By Alexander Bolton - 07/17/14 05:16 PM EDT
Senators who received a classified briefing from intelligence officials Thursday expressed alarm over what they described as suspicious circumstances of a downed Malaysia Airlines jet with 295 people aboard.
Members of the Senate Intelligence Committee, emerging from a classified session in the Hart building, said the plane likely exploded at high altitude.
While the lawmakers did not explicitly point the finger at pro-Russian militants, they suggested the circumstances raised grave concern about Russia’s involvement.
“Even before today’s events, though, it was clear that Russia was escalating its support for the separatists, which is obviously very concerning,” said Senate Intelligence Committee Chairwoman Dianne FeinsteinDianne FeinsteinJudiciary Dems seek hearing on voting rights Intel leaders push controversial encryption draft Democrats block energy spending bill over Iran amendment MORE (D-Calif.). “Russian-based separatists have shot down more done than a dozen planes, helicopters in Ukraine over the past few months.”
Feinstein cautioned it’s too soon to draw any conclusions.
“If evidence emerges that Russia was involved, that would obviously be extremely concerning,” she said.
U.S. officials say the plane was shot down and was likely hit by a sophisticated surface-to-air missile, according to The Wall Street Journal.
Lawmakers said the investigation is in its preliminary stages but added that the wreckage is consistent with a high-altitude explosion, such as one caused by a missile strike.
“The likelihood of the aircraft impacted by some sort of missile is very likely because we see that the wreckage — published reports of the wreckage — is spread over a long distance,” said Sen. John McCainJohn McCainAgainst all odds: It’s Trump Five takeaways from the Indiana primary Overnight Energy: Clinton takes on former coal industry CEO MORE (R-Ariz.), a member of the Armed Services panel, who attended the briefing. “The aircraft was hit before it hit the ground, was coming apart before it hit the ground.”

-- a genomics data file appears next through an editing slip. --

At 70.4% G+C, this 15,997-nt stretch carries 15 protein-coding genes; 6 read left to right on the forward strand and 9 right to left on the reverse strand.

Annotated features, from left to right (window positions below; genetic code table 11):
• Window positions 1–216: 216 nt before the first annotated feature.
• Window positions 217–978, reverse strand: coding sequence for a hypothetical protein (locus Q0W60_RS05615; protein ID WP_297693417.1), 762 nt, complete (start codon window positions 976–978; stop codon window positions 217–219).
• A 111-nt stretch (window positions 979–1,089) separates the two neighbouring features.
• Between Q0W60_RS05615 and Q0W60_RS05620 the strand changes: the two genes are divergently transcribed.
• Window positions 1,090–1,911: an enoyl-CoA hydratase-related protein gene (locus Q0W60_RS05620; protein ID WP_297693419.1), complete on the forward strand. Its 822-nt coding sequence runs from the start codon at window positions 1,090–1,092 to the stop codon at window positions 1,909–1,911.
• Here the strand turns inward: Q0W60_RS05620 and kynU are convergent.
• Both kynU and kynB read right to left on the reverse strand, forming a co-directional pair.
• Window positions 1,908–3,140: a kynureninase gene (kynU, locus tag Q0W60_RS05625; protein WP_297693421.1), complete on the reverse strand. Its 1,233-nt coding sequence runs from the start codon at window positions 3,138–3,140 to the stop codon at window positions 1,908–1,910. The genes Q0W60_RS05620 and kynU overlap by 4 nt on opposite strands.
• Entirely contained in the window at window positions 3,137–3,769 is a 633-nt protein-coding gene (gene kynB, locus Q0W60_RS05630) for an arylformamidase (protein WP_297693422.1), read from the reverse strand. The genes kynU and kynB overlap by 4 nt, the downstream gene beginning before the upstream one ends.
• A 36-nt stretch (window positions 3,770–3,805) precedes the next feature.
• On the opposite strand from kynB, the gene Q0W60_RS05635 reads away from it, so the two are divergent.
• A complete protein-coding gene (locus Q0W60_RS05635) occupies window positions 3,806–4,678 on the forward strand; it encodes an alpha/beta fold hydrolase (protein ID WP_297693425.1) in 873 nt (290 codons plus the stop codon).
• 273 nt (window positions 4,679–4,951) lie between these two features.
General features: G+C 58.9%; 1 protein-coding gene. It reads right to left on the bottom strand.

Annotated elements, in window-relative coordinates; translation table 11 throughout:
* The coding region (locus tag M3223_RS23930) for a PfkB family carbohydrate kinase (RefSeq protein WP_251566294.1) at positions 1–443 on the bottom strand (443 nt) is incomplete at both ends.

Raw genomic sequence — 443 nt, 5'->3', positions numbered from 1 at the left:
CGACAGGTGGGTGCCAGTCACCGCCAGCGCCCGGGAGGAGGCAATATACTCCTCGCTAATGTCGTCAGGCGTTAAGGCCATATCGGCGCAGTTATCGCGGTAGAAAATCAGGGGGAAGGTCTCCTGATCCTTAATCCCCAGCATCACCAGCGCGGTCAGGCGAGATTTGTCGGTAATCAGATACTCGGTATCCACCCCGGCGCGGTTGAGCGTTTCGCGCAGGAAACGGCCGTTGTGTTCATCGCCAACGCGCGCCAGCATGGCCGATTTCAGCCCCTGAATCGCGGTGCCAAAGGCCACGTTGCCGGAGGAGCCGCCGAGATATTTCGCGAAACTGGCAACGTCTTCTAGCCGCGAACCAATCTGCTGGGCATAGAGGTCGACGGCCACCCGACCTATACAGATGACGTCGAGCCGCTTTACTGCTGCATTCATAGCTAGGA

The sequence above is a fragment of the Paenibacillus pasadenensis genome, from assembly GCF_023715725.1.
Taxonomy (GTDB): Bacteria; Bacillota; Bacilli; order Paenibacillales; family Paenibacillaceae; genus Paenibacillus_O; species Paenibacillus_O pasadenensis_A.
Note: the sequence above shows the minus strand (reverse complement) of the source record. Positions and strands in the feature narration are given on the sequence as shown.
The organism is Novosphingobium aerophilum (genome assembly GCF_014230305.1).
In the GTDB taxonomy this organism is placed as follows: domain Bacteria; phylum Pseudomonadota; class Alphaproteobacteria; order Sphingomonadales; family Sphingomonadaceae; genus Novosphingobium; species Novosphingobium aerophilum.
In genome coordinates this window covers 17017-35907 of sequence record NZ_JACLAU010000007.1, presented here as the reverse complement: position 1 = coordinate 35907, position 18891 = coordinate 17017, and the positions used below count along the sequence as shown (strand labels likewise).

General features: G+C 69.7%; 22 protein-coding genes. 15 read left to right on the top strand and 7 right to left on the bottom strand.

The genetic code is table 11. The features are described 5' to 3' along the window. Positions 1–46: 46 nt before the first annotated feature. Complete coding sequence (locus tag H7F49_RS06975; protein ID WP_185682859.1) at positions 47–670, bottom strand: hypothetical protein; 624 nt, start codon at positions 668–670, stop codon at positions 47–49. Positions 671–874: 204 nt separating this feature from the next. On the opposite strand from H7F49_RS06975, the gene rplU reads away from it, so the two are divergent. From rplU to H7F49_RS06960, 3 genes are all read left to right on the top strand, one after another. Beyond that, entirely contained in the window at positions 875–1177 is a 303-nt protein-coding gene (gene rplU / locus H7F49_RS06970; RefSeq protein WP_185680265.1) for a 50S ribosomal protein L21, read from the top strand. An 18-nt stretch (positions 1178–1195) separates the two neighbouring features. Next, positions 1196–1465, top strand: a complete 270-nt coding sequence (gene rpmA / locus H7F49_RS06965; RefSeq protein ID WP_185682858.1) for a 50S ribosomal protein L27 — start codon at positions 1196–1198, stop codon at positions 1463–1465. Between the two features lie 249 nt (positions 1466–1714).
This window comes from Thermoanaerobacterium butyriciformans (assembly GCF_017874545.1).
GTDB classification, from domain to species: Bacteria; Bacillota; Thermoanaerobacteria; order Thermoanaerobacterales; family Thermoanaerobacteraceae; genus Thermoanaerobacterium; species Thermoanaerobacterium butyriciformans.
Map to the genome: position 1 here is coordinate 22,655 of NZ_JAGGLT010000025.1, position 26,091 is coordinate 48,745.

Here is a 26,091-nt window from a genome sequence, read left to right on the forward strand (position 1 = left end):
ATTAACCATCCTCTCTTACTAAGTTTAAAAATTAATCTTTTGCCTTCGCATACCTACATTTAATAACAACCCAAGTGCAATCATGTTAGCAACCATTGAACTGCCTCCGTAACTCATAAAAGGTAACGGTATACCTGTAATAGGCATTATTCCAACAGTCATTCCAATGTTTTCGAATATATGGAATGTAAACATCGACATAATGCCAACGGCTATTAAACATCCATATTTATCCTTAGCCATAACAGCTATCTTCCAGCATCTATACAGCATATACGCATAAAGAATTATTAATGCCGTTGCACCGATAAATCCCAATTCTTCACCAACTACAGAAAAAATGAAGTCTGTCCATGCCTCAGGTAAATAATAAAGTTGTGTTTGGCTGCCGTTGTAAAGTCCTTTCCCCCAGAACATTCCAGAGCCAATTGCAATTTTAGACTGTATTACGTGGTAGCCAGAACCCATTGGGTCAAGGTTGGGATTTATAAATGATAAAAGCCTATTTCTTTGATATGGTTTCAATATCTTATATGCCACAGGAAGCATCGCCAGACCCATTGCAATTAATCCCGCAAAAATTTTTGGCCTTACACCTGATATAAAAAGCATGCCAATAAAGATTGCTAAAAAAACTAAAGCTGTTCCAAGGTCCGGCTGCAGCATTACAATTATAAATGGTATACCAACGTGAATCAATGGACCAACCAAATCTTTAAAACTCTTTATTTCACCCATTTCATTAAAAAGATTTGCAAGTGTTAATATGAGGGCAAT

McCain said he also saw a report that the flight manifest indicated there were 23 Americans aboard but added it needs to be corroborated.
He said his comments were based on published reports.
McCain said the crash was not likely an accident but warned against jumping to conclusions.
If pro-Russian separatists are linked to the crash, it would point directly to Russian President Vladimir Putin, he added.
“The separatists could have only gotten that capability from Russia and so therefore the culpable party here is Vladimir Putin,” he said.
McCain said the theory Russia played a role was supported by confirmed reports in recent weeks that separatists have shot down several aircraft including a transport plane that was flying at 21,000 feet.
The Ukrainian government initially blamed a Russian military jet.
Feinstein said international investigators should be allowed to examine the crash site and the plane’s flight recorder.
Feinstein said the flight manifest is not yet available but could become public soon.